Deadline: 31 December 2019
Length: 1,000-17,500 words for fiction
Pay: $0.08 per word for the first 1,000 words, and $0.01 above 1,000 words
Details here

Again, Hazardous Imaginings: More Politically Incorrect Science Fiction
For this anthology, the editor wants “stories that, due to their content, viewpoint, and/or subject matter, have little or no chance of being published in the commercial market. Yesterday’s transgressions (those spotlighted in Dangerous Visions and Again, Dangerous Visions) are today’s cultural virtues and/or commonplaces. What are TODAY’S taboos? What kinds of science fiction stories are verboten in today’s commercial publishing market? What just won’t fly, whether due to shared social beliefs and aversions common to editors, assumptions that editors make about their readerships’ beliefs and aversions, or the commercial pressures of the corporate publishing world? How can these modern-day taboos be illuminated and explored using the unique extrapolative tools of science fiction?” Also, “No stories that merely (or primarily) seek to shock, insult, or provoke will be accepted. The subject matter may be outrageous by the standards of today’s marketplace. But keep in mind, the more outrageous or disturbing the material, the more incisively it needs to be explored using the cognitive tools of science fiction.” 
Deadline: 31 December 2019
Length: Up to 7,000 words
Pay: $0.03/word
Details here

Sword & Kettle Press: Corvid Queen — Feminist Fairy Tales
They want original feminist tales, feminist retellings of traditional tales, and personal essays related to traditional tales. Their guidelines say, “We like work based on fairy tales, folklore, myths, and legends. We accept fiction, poetry, creative non-fiction, and pieces that are in-between.” They read work in March, June, September, and December.  
Deadline: 31 December 2019
Length: 1,000-2,500 words; can read shorter or longer
Pay: $5
Details here

Signs of Life Anthology
For this Australian anthology, they want prose that is either fiction or creative nonfiction/auto-fiction. The literary anthology is themed around first- and second-hand experiences of illness and care-giving. Their guidelines say, “How do experiences of sickness or incapacitation change our bodies, who we are, and how we see the world? And how do they affect the people around us?” Also, “The illness depicted may be acute or chronic, life-threatening or relatively minor. We are anticipating stories that interrogate the difficulty and challenges of not being well but also those of connection, change, humour and growth. Or show us a different side that we may not have considered.” The entry must be written from the point of view of the patient, the care-giver (e.g. nurse, doctor, midwife, physiotherapist, family/unpaid carer or other), or kin e.g. family, friend. They welcome international submissions, and can accept two entries per person.  
Deadline: 31 December 2019
Length: 2,000-3,000 words
Pay: AUD100
Details here and here

Air: Sylphs, Spirits, and Swan Maidens
They want short fiction and poetry for this anthology. The editor’s guidelines say, “The most capricious of elements, air is the domain of all winged creatures, but also of tricksters, spirits, elves and fairies. … for this anthology, especially, I am open to stories whose genres also transcend usual definitions. I want stories which are light as a summer breeze, and also those which rage with the drama of a tornado. I want action, ideas and movement but also whimsy and transformation. Grand, high-adventure and cozy close-to-home conflicts.” Also, “I want to fit as many airy creatures into this anthology as possible, so in addition to sylphs, spirits and swan maidens I want air dragons, fae, griffins, sirens, rocs, Thunderbird, Pegasus… and because I’m open to combining aether with air in this situation why not also hit me with your angels, phantoms, Yōkai  and nymphs too!”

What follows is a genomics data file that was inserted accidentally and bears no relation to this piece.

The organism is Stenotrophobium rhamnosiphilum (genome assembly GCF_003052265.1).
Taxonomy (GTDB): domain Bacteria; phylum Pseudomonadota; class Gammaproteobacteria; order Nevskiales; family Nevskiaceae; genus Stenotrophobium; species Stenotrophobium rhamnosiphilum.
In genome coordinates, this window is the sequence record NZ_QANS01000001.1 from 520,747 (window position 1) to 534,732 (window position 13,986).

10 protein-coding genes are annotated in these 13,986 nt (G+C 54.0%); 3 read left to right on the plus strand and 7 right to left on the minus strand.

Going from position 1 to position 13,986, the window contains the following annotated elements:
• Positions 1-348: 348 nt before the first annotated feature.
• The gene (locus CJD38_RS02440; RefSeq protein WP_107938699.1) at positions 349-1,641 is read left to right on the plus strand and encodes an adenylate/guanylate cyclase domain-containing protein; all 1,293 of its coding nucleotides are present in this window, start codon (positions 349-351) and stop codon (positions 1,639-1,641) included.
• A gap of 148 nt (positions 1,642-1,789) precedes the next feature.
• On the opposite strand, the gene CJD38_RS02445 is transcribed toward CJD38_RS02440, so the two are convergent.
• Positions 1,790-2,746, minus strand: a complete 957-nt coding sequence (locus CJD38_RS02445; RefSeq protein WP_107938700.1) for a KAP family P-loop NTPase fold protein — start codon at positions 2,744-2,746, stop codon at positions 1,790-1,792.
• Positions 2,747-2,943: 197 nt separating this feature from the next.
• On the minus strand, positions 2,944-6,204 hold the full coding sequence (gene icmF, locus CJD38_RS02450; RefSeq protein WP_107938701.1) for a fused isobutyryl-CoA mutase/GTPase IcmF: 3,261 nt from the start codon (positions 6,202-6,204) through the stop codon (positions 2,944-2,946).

Deadline: 31 December 2019
Length: Up to 7,500 words
Pay: CAD50 for fiction, CAD20 for poetry
Details here

Horozons: Six themes
This is a Christian magazine. It is published by Presbyterian Women, Inc. for the Presbyterian Church (U.S.A.). They seek stories, poems, and articles on specific themes. For January/February 2020 the theme is ‘Humility and Respect’ and for March/April, it is ‘Always Reforming’ – there are four other themes listed for future issues (The Great PW Read; Ecology; Faith & Politics; Privilege & Power). Submissions may be accompanied by a photograph, illustration or a suggestion for design.
Deadline: Unspecified
Length: 600-1,800 words for stories and articles
Pay: At least $50/page (see guidelines)
Details here (scroll down) and here

Vernacular Books: The Way of the Laser – Future Crime Stories
For this fiction anthology, they want “Crime stories that take place in the future. Preferably these stories will go beyond simple murders or capers to reveal something about how technology and the powers that wield it have changed our world. Is poisoning the nanobots responsible for programming the ads in your neural feed a crime? Is organized crime society’s only hope or responsible for its downfall? Consider what will constitute a crime and what unique problems it poses for your characters.